As someone who has been focusing on boundary law almost exclusively for the last 5 years, I have come to understand that in a conflict there are always (proverbially speaking) “two sides to the fence.” I think this language, or perhaps “two sides to a coin” help people to more concretely understand the concept that there are “two sides to every story.”

Unfortunately, this just isn’t how we are taught to think. Consider momentarily that the world calls the messy fighting during the mid-18th century to be the Civil War. This is because victors get the spoils of war. If the Confederacy had won, the world instead would call it (as some southerners yet do) The War of Northern Agression.

Mediators are the people who are called upon to help people realize that there are two stark realities contained within a conflict … and if they are lucky they are able to help the disputants see the reality from the other side of the fence.

When this happens, both are able to recognize the fence for what it is … a duality of realities.

While some may stubornly hue to their reality after acknowledging that the other reality exists, it is no earlier than this point where people realize that the other person has a point – or in better keeping with the fence analogy: a point of view – which the mediator can use to start to explore the underlying rationales for the fence itself. 

In the work of actual boundary dispute law, these are most common reasons for a fence:

  • Security from the Outside
  • Safety for people or animals Inside
  • Privacy from Voyeurism
  • Block of Blighted Property
  • Noise Block Usually From Others
  • Sun Block Usually as a Derivitive Effect of other rationales 
  • Clarity of Bounds; and finally
  • Spite

That’s a rather long list of interests which I just prattled off. Once these interests are identified, then in all cases, with the exception of the last motivation of “Spite” – these interests can be managed, massaged, traded, and reworked in such a way as to find other solutions.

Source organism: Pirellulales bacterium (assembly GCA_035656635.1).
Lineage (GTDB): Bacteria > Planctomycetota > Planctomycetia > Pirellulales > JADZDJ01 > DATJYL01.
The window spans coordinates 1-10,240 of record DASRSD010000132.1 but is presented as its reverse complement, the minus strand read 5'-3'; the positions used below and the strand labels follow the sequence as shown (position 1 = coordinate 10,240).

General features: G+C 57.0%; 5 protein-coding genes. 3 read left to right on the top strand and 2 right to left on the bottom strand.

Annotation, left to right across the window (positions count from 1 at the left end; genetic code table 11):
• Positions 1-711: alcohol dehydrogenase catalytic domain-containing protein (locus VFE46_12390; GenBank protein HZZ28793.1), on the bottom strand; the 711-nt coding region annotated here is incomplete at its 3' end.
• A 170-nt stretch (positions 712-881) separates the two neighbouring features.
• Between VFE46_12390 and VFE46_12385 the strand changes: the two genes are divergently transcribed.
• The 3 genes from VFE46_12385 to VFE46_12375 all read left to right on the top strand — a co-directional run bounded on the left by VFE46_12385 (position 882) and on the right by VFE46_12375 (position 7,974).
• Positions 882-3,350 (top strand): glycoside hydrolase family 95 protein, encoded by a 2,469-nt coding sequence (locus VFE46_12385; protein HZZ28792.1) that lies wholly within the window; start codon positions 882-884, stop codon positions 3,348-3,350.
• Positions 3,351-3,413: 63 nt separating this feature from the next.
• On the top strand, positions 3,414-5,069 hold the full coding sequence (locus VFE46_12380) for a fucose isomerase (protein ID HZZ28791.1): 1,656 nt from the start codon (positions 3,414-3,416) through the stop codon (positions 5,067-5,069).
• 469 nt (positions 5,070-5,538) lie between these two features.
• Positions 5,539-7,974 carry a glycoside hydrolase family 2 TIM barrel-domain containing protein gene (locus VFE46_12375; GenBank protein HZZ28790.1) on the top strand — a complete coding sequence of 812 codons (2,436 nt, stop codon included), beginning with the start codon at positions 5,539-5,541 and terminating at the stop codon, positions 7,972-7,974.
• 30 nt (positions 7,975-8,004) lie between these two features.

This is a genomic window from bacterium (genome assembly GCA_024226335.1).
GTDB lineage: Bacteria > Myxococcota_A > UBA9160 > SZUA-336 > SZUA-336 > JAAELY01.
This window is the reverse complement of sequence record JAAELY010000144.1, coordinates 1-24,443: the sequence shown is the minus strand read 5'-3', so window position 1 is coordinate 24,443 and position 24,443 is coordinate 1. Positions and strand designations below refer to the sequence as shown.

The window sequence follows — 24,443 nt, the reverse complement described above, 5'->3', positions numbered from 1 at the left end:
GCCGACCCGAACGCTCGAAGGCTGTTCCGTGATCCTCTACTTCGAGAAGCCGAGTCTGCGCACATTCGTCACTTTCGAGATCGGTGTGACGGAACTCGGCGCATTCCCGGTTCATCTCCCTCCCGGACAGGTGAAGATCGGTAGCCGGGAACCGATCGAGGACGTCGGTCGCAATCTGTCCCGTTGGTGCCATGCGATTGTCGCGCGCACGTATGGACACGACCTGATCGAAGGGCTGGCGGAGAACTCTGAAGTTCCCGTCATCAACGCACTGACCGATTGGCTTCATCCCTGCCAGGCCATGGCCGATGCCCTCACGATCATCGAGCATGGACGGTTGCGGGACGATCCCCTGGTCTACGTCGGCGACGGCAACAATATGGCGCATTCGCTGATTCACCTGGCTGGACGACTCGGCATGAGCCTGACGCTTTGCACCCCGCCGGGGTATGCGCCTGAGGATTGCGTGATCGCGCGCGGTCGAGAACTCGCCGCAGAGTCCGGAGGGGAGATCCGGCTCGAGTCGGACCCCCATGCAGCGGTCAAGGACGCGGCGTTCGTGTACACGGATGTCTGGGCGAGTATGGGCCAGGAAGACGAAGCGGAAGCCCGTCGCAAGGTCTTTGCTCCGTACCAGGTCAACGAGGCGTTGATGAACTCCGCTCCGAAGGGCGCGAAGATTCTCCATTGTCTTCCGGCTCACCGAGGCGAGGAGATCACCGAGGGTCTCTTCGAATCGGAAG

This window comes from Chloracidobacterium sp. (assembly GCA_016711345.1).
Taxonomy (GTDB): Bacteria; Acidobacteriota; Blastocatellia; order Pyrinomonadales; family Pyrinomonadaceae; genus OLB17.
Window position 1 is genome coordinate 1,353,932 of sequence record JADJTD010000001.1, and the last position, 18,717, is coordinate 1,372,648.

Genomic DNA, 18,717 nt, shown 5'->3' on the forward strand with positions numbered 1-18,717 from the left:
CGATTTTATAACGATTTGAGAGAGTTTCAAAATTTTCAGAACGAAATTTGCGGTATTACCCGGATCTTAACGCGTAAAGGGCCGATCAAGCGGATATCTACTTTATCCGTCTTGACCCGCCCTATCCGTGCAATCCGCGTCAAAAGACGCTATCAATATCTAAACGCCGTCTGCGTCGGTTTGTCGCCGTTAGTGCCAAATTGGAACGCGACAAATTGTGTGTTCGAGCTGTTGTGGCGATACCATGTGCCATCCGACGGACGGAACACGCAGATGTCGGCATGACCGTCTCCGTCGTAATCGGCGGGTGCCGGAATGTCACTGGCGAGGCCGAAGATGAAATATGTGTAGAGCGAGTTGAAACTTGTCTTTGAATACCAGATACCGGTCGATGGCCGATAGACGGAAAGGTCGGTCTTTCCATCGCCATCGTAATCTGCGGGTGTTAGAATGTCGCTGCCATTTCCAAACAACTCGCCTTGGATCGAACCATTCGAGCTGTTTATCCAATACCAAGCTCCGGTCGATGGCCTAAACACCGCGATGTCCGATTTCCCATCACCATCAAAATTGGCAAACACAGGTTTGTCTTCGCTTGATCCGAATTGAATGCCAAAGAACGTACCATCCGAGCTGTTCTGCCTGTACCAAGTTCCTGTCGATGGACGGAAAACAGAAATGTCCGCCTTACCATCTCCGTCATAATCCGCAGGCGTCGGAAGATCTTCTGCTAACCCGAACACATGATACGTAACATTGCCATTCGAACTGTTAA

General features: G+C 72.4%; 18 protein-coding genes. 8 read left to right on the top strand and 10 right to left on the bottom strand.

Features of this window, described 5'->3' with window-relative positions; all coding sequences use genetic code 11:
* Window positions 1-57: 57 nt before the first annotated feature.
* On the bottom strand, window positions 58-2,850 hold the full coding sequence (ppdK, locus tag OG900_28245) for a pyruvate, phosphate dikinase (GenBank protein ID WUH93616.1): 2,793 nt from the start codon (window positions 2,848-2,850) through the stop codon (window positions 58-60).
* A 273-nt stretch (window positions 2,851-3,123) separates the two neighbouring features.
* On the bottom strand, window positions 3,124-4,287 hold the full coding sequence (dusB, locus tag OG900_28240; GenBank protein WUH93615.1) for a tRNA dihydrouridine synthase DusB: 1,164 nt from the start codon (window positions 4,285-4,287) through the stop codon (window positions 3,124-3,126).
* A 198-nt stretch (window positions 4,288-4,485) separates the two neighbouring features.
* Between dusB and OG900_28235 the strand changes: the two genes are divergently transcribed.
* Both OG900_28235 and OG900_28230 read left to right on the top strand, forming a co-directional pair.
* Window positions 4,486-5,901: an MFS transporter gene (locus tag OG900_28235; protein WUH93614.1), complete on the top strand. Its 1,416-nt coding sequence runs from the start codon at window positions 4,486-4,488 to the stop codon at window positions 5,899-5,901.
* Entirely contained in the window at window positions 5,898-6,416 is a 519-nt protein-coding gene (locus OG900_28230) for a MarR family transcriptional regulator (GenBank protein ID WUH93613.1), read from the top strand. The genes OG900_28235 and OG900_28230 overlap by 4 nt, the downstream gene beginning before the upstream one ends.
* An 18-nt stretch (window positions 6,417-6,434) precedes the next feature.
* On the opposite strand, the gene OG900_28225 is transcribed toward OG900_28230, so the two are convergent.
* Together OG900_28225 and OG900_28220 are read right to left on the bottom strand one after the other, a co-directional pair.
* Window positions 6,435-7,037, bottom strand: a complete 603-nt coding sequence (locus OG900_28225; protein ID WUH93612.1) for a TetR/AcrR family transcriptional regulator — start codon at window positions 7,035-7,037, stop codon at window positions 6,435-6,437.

In law school, property rights are analogized to a bundle of sticks. Explictly this analogy is attempting to say that there are several things that one can do when they have a relationship to something – as opposed to a person.

Instead, of merely seeking to resolve technical legal issues somewhat akin to the way that surveyors can either ‘slap down the math’ or actually seek to exert their ‘Quasi Judicial Function,’ mediators can actually solve problems which go far beyond the scope that a lawyer can. [1]

And what’s just as important is that mediators can do this much more quickly, economically, and non-emotionally taxing than attorneys. 

As far as I am concerned, the question of what is the BATNA (Best Alternative to Negotiated Agreement – i.e. litigation) is the wrong question. 

Mediators should really get across to people that if … and that is an everpresent variable … IF one gets their day in court, what will they gain from it? 

In all cases the diplomatic attempt of mediation should first be exhausted, then and only then should you consider going to court … if your pocketbook, gut, and calendar will allow you to pursue it. 

Do mediation first, figure out the contours of the fence and move forward with a peaceful relationship with your neighbor if you can are able to do so. The choice is simple. Unfortunately, the mistaken choice is repeatedly made. I hope your aren’t one of those that fall victim to that mistaken choice. With Utmost Sincerity.

See my blog post dated 2015.05.26 and titled: Surveyors Should Bring About Peace Between Neighbors where I first mention the different surveying concepts of ‘slap down the math’ as disdainful identified by Jeff Lucas, PLS, Esq. and exerting a ‘Quasi Judicial Function’ [HERE].